About the author:



Lizzy Barber studied English at Corpus Christ College, Cambridge University. After ‘previous lives’ acting and working in film development, she is now the Head of Brand and Marketing for a restaurant group, working with her brother, a restaurateur.

Her debut novel, MY NAME IS ANNA, was the winner of the Daily Mail crime writing competition, and will be published in hardbook in January 2019 by Century, an imprint of Penguin Random House. The North American edition, retitled ANNA IN THE DARK will be published in December 2019.

She is currently hard at work on her next thriller. Lizzy lives in London with her husband, George, food writer and strategy consultant. They are expecting their first child in January 2019.



















#BlogTour #Review : Changeling by Matt Wesolowski. @ConcreteKraken @OrendaBooks #Changeling #SixStories

Today I’m on the blog tour for Changeling, my first of this year and what a tour to start the year on.  I’m thrilled to be reviewing this book today and have to give huge thanks to Anne Cater and Orenda books for having me on the tour.

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Blurb:  On Christmas Eve in 1988, seven-year-old Alfie Marsden vanished in the dark Wentshire Forest Pass, when his father, Sorrel, stopped the car to investigate a mysterious knocking sound. No trace of the child, nor his remains, have ever been found. Alfie Marsden was declared officially dead in 1995.

Elusive online journalist, Scott King, whose ‘Six Stories’ podcasts have become an internet sensation, investigates the disappearance, interviewing six witnesses, including Sorrel and his ex-partner, to try to find out what really happened that fateful night. Journeying through the trees of the Wentshire Forest – a place synonymous with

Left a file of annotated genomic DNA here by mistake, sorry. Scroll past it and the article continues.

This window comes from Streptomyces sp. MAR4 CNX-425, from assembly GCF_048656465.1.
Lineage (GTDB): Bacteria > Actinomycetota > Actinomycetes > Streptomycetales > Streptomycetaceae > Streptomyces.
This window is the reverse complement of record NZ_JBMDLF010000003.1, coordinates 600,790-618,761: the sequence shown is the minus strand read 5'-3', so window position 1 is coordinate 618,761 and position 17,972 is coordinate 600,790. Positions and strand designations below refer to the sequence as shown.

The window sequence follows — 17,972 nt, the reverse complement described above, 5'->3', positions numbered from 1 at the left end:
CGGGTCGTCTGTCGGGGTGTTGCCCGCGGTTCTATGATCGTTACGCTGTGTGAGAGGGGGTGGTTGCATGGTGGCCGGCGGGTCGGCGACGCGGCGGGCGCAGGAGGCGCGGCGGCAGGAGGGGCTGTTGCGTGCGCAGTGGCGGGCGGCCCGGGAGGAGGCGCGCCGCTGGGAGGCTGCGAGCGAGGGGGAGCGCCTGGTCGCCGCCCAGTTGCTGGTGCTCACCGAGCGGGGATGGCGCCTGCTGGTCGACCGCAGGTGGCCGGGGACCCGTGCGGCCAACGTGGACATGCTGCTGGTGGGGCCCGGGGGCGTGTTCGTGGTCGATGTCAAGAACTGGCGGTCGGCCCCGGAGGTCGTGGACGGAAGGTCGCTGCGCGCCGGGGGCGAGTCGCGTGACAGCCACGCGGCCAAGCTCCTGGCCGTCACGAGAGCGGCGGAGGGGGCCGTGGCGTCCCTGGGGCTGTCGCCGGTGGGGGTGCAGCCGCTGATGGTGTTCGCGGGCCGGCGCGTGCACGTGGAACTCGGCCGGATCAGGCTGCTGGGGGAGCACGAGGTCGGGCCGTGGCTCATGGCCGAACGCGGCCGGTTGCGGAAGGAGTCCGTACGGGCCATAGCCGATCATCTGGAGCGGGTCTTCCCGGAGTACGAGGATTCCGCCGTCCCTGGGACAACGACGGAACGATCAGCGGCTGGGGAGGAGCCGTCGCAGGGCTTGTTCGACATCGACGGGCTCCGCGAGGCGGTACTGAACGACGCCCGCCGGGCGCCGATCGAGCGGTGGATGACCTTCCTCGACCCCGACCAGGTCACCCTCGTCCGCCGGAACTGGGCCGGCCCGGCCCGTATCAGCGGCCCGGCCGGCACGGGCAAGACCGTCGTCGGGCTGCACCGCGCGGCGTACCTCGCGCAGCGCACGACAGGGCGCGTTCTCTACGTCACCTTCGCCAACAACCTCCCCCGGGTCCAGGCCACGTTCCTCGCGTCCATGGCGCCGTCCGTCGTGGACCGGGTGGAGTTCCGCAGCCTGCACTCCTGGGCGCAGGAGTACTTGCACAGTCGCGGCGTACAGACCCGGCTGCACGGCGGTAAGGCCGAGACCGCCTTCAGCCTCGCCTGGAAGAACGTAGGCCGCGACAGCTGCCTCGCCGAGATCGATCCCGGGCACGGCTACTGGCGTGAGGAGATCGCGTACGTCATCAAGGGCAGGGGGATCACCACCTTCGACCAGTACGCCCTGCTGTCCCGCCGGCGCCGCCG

strange sightings, and tales of hidden folk who dwell there, he talks to a company that tried and failed to build a development in the forest, and a psychic who claims to know what happened to the little boy…


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My Review: I read the second Six Stories book last year, you can find my review of Hydra here, and thought I loved that book I have to admit I thought this one was better. Having the joy of not working New Year’s Day, unlike last year, I decided that would be the perfect time to start this book, and as it turns out, finish it too as I read it in a day.  Although this is the third book in the Six Stories collection they do not have to be read in any particular order, there is enough background at the beginning of this book for you to be able to read it without having read the other two first.

I’m not a fanciful person as a rule but this book is seriously creepy, not helped at all by my neighbour who started knocking on the wall while I was reading. As Alfie Marsden went missing when his dad stopped his car because he heard a knocking noise you can perhaps understand a little of why my neighbours odd noises were not helpful at all.  As with Hydra this book is split into six podcasts with relevant information before and after each of them. This gives us snippets of the story of Alfie Marsden’s disappearance from the perspectives of those involved and those who knew him. It also gives us an insight into the failed development in the forest and why it failed.  The story and background of Alfie and his family build through these snippets and podcasts and the mystery surrounding his disappearance seems just as unsolvable as it did thirty years earlier when it happened.